Redeeming Storytime: From Neverland to the Gospel

For the last few days, my boys have been all about Peter Pan.  We let them watch the live action version from 2003  this weekend and the questions about Neverland and the duels with Captain Hook have yet to cease.  Since Saturday, every night before bed they want to hear another story from the world of the boy who never grows up.

How is a responsible father to deal with this near-obsessiveness?  There are two options I can think of.  On one hand, I could cut them off, telling them, “Boys, now that’s enough of Peter Pan for now, too much of a good thing is bad for you, so let’s talk about something else, okay?”  This tactic is not necessarily wrong, but I think a second option is better.

On the other hand, I could affirm the fun and wonder of Neverland that they latched on to and use it to point them beyond Neverland to a better place; an actual, non-fiction place and the way that will lead them there.

My boys and I talked about heaven last night after my oldest expressed that he wanted to go to Neverland because he didn’t want to get old.  After I explained to him that we must get older in this world, God gave me the wonderful privilege of telling him of the reality that, in heaven, “death shall be no more” (Revelation 21:4), which means we won’t get old there.  Our bodies will be young, strong, and vibrant in heaven and there won’t be an evil Captain Hook there to threaten our joy.  “The reason for this”, I told them, ” is because Jesus is there.”  He is the way to get there and He is the One who makes it all so wonderful!

Parents, our kids may be more enraptured by books, movies, and video games than the things of God, but the reality is that those things are not better.  It is our job to show them the reality that God’s story of redemption exceeds all the competition.  Search for ways to use the things they love to point them to what is supremely fantastic.  Use the shadows of their world to draw them to the substance that is the Gospel.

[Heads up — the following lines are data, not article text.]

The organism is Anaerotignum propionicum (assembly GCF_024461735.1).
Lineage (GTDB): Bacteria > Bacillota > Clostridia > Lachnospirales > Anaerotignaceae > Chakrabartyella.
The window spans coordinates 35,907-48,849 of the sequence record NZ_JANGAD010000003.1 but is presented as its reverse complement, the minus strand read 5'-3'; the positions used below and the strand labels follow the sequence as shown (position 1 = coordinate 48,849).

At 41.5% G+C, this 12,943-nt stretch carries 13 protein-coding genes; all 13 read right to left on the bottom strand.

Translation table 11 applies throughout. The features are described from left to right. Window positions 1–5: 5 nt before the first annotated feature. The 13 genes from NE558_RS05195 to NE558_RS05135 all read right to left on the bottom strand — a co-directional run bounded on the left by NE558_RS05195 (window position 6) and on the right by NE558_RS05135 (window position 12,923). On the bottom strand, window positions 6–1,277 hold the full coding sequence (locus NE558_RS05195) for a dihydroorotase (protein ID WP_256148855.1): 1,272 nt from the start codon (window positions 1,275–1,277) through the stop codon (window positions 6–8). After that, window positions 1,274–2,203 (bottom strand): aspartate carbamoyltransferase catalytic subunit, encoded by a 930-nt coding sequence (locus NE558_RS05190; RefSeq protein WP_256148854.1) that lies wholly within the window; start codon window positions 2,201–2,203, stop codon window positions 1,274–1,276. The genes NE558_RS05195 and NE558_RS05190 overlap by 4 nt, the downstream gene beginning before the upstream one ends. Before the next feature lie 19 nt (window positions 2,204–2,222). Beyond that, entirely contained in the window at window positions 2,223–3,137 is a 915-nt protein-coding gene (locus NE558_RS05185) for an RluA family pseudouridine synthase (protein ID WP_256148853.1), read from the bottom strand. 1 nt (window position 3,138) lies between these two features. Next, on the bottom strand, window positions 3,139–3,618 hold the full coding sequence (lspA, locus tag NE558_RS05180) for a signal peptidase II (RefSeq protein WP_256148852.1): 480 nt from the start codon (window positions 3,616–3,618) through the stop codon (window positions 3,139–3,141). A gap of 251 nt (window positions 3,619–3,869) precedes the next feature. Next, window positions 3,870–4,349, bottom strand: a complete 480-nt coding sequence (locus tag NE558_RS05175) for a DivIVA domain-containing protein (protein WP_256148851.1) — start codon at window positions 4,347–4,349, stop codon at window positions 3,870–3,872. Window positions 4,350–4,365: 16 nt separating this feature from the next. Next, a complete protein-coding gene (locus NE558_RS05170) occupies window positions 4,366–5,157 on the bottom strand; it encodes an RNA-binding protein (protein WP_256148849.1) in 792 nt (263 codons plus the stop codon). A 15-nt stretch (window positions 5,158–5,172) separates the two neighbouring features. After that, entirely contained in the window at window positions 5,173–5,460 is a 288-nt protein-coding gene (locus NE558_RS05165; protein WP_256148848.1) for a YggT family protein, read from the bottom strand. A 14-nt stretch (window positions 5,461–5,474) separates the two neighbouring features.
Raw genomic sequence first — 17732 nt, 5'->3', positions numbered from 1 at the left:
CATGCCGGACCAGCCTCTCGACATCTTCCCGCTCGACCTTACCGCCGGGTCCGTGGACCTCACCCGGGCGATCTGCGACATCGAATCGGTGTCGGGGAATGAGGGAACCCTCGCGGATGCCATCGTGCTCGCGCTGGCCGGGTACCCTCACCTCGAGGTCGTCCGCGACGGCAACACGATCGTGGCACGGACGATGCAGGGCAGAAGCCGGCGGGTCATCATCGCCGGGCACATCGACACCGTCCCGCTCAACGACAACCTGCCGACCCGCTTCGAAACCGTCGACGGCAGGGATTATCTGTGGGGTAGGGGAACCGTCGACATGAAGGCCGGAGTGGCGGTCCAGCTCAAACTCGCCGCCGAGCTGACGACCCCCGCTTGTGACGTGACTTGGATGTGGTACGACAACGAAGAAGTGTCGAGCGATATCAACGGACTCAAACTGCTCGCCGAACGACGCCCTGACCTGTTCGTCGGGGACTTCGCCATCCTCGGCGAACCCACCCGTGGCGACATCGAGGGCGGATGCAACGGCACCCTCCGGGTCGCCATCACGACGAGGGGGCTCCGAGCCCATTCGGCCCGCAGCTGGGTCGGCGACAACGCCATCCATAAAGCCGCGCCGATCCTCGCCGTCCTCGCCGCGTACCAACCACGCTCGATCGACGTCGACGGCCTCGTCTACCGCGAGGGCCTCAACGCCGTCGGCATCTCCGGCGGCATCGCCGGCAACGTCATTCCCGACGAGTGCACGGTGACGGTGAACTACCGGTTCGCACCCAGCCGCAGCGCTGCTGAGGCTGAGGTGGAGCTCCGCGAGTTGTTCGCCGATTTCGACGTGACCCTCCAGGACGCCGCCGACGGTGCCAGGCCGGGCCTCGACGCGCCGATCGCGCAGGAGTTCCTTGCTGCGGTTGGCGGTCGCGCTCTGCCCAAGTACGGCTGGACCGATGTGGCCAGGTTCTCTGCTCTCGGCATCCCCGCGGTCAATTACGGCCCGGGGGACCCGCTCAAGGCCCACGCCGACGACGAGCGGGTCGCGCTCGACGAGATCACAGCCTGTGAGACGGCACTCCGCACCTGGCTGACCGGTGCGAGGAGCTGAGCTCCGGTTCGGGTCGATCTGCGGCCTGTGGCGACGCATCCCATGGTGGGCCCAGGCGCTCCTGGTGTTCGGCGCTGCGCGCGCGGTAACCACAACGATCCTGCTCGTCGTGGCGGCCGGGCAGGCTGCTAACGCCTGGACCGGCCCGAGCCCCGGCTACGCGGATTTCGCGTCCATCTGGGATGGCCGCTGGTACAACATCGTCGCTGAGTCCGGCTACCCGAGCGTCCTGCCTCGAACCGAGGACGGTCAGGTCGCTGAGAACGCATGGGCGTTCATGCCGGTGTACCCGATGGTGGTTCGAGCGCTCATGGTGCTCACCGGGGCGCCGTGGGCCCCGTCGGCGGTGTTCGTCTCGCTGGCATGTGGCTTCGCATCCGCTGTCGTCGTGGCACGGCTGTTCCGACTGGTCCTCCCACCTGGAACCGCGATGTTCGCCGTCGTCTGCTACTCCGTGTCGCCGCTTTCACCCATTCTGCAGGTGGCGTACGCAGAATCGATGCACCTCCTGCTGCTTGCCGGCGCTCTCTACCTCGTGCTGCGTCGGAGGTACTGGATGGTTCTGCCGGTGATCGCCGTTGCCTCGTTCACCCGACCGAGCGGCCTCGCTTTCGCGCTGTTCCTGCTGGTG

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About Brent Osterberg

Ransomed sinner, husband to Keri, father to the kiddos three, associate pastor at Calvary Bible Church in Fort Worth, TX, and lover of most things epic. View all posts by Brent Osterberg

One response to “Redeeming Storytime: From Neverland to the Gospel

  • David

    That’s an excellent use of the story (besides the main one of pure enjoyment)! I also think the 2003 movie was exceptional in showing the underlying sadness in Pan’s choice not to grow up, how despite the wonderful nature of Neverland, he was supposed to grow up and not stay a boy forever. When I was young, I too wanted to be Peter Pan and live forever in adventure, but in watching the movie there’s no escaping the loneliness Pan feels as his friends leave for real life. Not even Tink can banish that loneliness. In fact, I think J.R.R. Tolkien said it best in his essay “On Fairy Stories”:

    “Children are meant to grow up, and not to become Peter Pans. Not to lose innocence and wonder, but to proceed on the appointed journey: that journey upon which it is certainly not better to travel hopefully than to arrive, though we must travel hopefully if we are to arrive. But it is one of the lessons of fairy-stories (if we can speak of the lessons of things that do not lecture) that on callow, lumpish, and selfish youth peril, sorrow, and the shadow of death can bestow dignity, and even sometimes wisdom.”

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